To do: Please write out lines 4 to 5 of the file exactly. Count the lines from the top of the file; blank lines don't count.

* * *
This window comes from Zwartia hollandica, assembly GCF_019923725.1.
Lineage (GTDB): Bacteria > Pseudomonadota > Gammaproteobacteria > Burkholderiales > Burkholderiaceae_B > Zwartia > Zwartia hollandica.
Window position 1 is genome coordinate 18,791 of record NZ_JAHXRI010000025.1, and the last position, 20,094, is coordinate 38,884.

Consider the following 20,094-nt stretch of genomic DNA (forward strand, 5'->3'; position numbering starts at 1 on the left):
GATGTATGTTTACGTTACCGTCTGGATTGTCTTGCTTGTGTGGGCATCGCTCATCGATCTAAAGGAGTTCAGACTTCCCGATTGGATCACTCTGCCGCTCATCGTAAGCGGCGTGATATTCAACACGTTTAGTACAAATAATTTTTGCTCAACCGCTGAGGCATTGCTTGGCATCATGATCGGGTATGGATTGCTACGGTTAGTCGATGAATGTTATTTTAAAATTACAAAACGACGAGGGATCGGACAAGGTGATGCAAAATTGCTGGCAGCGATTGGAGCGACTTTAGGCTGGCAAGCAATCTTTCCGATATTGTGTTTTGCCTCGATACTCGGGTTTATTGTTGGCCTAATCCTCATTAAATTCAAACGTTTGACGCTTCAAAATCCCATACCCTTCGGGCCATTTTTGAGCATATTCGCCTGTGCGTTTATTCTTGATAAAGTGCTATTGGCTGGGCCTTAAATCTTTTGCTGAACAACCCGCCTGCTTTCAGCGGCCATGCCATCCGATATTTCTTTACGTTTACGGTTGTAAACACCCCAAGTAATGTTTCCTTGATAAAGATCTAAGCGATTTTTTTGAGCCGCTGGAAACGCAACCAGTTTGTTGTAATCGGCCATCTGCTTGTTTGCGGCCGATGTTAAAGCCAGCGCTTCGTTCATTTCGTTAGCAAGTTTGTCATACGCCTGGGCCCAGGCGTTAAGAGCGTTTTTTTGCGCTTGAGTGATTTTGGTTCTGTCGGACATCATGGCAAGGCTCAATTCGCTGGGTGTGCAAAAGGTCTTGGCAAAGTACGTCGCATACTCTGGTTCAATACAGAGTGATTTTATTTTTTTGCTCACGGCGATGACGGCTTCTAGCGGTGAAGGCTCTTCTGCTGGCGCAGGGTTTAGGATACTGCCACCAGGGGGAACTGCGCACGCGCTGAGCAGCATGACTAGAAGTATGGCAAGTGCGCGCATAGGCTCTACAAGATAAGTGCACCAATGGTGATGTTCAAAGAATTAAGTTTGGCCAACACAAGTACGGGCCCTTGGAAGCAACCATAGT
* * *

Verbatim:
Consider the following 20,094-nt stretch of genomic DNA (forward strand, 5'->3'; position numbering starts at 1 on the left):
GATGTATGTTTACGTTACCGTCTGGATTGTCTTGCTTGTGTGGGCATCGCTCATCGATCTAAAGGAGTTCAGACTTCCCGATTGGATCACTCTGCCGCTCATCGTAAGCGGCGTGATATTCAACACGTTTAGTACAAATAATTTTTGCTCAACCGCTGAGGCATTGCTTGGCATCATGATCGGGTATGGATTGCTACGGTTAGTCGATGAATGTTATTTTAAAATTACAAAACGACGAGGGATCGGACAAGGTGATGCAAAATTGCTGGCAGCGATTGGAGCGACTTTAGGCTGGCAAGCAATCTTTCCGATATTGTGTTTTGCCTCGATACTCGGGTTTATTGTTGGCCTAATCCTCATTAAATTCAAACGTTTGACGCTTCAAAATCCCATACCCTTCGGGCCATTTTTGAGCATATTCGCCTGTGCGTTTATTCTTGATAAAGTGCTATTGGCTGGGCCTTAAATCTTTTGCTGAACAACCCGCCTGCTTTCAGCGGCCATGCCATCCGATATTTCTTTACGTTTACGGTTGTAAACACCCCAAGTAATGTTTCCTTGATAAAGATCTAAGCGATTTTTTTGAGCCGCTGGAAACGCAACCAGTTTGTTGTAATCGGCCATCTGCTTGTTTGCGGCCGATGTTAAAGCCAGCGCTTCGTTCATTTCGTTAGCAAGTTTGTCATACGCCTGGGCCCAGGCGTTAAGAGCGTTTTTTTGCGCTTGAGTGATTTTGGTTCTGTCGGACATCATGGCAAGGCTCAATTCGCTGGGTGTGCAAAAGGTCTTGGCAAAGTACGTCGCATACTCTGGTTCAATACAGAGTGATTTTATTTTTTTGCTCACGGCGATGACGGCTTCTAGCGGTGAAGGCTCTTCTGCTGGCGCAGGGTTTAGGATACTGCCACCAGGGGGAACTGCGCACGCGCTGAGCAGCATGACTAGAAGTATGGCAAGTGCGCGCATAGGCTCTACAAGATAAGTGCACCAATGGTGATGTTCAAAGAATTAAGTTTGGCCAACACAAGTACGGGCCCTTGGAAGCAACCATAGT